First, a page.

[Openswan dev] Opportunistic Encryption thought over - x509 certificates vs DNS TXT records

Marcus Blomenkamp mblomenk at gmx.de
Thu Apr 15 14:49:05 CEST 2004

Hi all,

First of all this is not meant be be a rant. I really appreciate the work you 
put on {Free,Open}SWAN on a daily basis. However i have serious difficulties 
getting the idea behind your choice of utilizing DNS records as a public key 
infrastructure, both from a security and a manageability point of view. 
Therefore i want to put focus on an alternative approach for which i welcome 
any kind of reaction.

The current design of OE leads me to the assumption of the only objective 
being to use IPSec at all - and not making OpenSWAN the solution to problems 
people usually want to solve with IPSec. Thus people avoid the complexity of 
setting up OE infrastructure, with the actual outcome of not widespread use 
of OE. See recent history - i think you all know what i am referring to.

Obstacles observed on deploying DNS-based OE:

Retrieving plain RSA signatures from DNS allow us to generate an ISAKMP SA, 
however we still no not know who we are communicating with. In a usual setup 
we cannot trust the DNS server thus opening up the possibility of spoofing 

If we want to trust the DNS server there are two options - IPSec and DNSSEC. 
The former one implies kind of chicken-egg problem or manual work on each 
machine at least - plus requiring the DNS server to run IPSec too, but what 
if you are not the in the appropriate administrative position to dictate 
DNSSEC on the other hand - i must admit that i've not digged into that deeply 
- is nowhere better. There are at least two components you have to twiggle to 
get a basic working setup, authoritative DNS server and client-side resolver. 
With respect to DNSSEC capabilities the great diversity of available DNS 
servers (open-source, closed-source, commercial, whatever) reduces to a 
compact number of two, BIND9 and NSD2. Neither have i run any of them, nor i 
intend to. NSD2 is known to insiders only and BIND has a history of its own 
when it comes to security considerations. Nevertheless if one would like to 
use DNSSEC servers, lack of administrative power might cross these plans too. 
Additionally one has to implant an DNSSEC resolver library into his system. 
To my knowledge glibc does not provide that. Best wishes to anyone crossing 
this software minefield.

Furthermore obstacles in Joe Sixpack's real-world setup:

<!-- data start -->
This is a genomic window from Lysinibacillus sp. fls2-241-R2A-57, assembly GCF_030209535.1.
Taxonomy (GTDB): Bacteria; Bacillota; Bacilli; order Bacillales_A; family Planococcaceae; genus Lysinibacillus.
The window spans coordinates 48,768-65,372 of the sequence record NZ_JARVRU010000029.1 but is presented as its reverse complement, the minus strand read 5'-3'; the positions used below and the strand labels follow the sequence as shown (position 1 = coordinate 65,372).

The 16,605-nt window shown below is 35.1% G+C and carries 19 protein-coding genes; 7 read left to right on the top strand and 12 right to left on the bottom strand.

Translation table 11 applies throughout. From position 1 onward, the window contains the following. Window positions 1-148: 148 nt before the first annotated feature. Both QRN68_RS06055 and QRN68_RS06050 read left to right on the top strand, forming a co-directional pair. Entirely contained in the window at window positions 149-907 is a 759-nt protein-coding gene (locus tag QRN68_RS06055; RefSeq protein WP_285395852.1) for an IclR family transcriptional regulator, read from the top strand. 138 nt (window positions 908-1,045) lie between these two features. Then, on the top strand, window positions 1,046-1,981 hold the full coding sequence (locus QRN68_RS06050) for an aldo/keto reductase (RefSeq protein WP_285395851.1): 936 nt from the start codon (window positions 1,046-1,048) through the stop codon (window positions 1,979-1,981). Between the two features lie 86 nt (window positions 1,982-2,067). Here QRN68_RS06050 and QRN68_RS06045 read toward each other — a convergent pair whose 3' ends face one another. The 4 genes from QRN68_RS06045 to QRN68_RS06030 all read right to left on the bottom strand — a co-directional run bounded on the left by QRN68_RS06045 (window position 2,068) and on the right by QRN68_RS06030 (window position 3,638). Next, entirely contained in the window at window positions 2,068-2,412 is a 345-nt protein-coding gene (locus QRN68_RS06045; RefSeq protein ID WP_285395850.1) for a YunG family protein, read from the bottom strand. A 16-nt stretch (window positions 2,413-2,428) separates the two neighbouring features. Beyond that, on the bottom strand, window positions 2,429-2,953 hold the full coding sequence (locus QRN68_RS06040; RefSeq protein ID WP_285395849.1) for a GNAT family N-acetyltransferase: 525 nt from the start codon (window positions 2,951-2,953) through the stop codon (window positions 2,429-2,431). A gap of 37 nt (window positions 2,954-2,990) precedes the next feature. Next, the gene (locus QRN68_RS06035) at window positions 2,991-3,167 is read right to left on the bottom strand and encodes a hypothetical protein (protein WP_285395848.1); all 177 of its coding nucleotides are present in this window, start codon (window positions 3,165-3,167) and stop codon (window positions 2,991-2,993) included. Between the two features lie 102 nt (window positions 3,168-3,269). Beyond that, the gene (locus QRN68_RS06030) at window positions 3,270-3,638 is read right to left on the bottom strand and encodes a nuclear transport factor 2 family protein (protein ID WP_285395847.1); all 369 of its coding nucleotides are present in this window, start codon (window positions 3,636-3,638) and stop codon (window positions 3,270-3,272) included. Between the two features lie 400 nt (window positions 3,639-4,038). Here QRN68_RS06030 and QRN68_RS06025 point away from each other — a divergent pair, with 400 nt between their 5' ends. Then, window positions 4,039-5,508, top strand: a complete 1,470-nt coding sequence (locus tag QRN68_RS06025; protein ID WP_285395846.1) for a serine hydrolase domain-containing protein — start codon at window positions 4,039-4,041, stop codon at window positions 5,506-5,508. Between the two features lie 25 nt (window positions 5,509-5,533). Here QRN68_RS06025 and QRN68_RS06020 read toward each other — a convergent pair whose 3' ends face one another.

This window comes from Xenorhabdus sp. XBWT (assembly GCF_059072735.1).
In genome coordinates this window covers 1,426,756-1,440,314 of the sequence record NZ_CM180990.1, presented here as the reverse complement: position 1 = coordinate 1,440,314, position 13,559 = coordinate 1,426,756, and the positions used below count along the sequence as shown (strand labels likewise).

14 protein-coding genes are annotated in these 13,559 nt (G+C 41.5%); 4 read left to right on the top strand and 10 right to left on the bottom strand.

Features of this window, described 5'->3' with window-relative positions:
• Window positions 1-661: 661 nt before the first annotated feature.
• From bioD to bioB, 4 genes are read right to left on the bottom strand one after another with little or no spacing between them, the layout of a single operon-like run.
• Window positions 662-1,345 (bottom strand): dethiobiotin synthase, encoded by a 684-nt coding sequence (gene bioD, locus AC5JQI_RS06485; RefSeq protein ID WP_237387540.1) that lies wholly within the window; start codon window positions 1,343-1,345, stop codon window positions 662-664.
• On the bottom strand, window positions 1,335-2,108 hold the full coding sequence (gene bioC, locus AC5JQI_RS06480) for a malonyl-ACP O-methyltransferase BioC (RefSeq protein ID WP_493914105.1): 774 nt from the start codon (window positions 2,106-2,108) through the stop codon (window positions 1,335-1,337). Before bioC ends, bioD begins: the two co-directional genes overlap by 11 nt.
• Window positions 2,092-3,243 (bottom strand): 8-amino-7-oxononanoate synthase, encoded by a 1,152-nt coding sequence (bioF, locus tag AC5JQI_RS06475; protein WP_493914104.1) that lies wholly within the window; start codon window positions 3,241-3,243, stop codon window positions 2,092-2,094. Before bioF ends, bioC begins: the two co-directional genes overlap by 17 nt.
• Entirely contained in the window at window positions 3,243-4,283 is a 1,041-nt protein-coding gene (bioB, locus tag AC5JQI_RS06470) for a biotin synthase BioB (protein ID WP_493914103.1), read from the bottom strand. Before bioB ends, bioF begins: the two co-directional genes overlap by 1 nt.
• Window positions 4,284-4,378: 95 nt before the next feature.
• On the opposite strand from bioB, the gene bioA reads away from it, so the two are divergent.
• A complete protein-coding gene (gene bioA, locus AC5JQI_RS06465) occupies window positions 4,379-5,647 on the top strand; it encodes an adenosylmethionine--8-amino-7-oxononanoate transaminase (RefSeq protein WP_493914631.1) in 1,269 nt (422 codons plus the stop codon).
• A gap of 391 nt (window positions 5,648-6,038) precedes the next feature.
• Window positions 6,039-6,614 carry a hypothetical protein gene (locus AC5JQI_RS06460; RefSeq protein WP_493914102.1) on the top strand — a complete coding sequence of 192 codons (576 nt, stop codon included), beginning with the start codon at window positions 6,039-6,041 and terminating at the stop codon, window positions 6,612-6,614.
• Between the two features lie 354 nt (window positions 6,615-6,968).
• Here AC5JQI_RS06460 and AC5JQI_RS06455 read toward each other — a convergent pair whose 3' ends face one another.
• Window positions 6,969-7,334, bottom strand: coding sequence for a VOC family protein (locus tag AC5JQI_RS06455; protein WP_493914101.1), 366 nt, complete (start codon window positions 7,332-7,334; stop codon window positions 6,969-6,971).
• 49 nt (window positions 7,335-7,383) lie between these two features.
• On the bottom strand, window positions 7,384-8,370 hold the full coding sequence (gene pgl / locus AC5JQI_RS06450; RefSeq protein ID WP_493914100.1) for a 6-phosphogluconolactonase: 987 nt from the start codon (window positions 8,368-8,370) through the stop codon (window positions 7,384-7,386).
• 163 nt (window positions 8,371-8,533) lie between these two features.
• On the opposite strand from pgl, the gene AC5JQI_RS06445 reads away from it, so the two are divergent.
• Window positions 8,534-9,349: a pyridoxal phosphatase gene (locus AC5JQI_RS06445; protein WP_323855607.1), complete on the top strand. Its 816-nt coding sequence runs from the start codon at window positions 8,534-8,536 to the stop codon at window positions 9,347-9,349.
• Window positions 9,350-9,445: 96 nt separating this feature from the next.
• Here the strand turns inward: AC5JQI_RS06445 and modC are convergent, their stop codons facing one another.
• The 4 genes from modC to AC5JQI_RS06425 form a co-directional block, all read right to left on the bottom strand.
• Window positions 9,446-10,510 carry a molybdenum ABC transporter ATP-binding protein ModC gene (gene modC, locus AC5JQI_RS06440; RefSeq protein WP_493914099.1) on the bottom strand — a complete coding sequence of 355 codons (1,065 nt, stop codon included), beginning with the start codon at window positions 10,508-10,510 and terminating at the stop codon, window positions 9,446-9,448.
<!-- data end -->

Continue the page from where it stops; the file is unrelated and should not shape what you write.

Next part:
Joe has a wireless LAN with several machines running GNU/Linux. Naturally he 
wants them to communicate privately. However he has the IP addresses assigned 
dynamically by a DHCP server. A static map of IP==RSASIG as it might be 
configured on his trusted DNS server will bite on that scenario. To work 
around this he configures his DNS server to accept dynamic changes aka DDNS. 
To prevent one (possibly compromised) machine from subverting all DNS entries 
Joe has to generate a separate shared-secret for each machine==DNS-entry 
item. So in addition to his previously created RSA key pairs he creates yet 
another key infrastructure. The resulting phenomenon is redundancy and 
usually considered bad design.

Did i miss anything which might simplify the utilization of DNS records for 
Opportunistic Encryption? If not, then the only conclusion i can draw is to 
throw it overboard and head for something better.

The approach more suitable is already implemented in - sorry to all OS zealots 
- Windows2k. Machines are simply equipped with their respective certs and 
cacerts and can automagically build up an ISAKMP-SA to another machine if 
both have their certs signed by the same CA. No dependencies on additional 
infrastructure. It just plain works. Did i overlook something vital and thus 
made a total fool of myself? If so then i apologize.

I haven't looked at OpenSWAN's code that much until now, but is this doable 
with the current design of pluto and kernel? Could one reuse the same hooks 
currently used by OE to trigger signature retrieval from DNS?

I do have real interest in bringing this to production quality. Am i the only 
one longing for this feature? I don't think i could stem this up all by 

sincerely yours, Marcus

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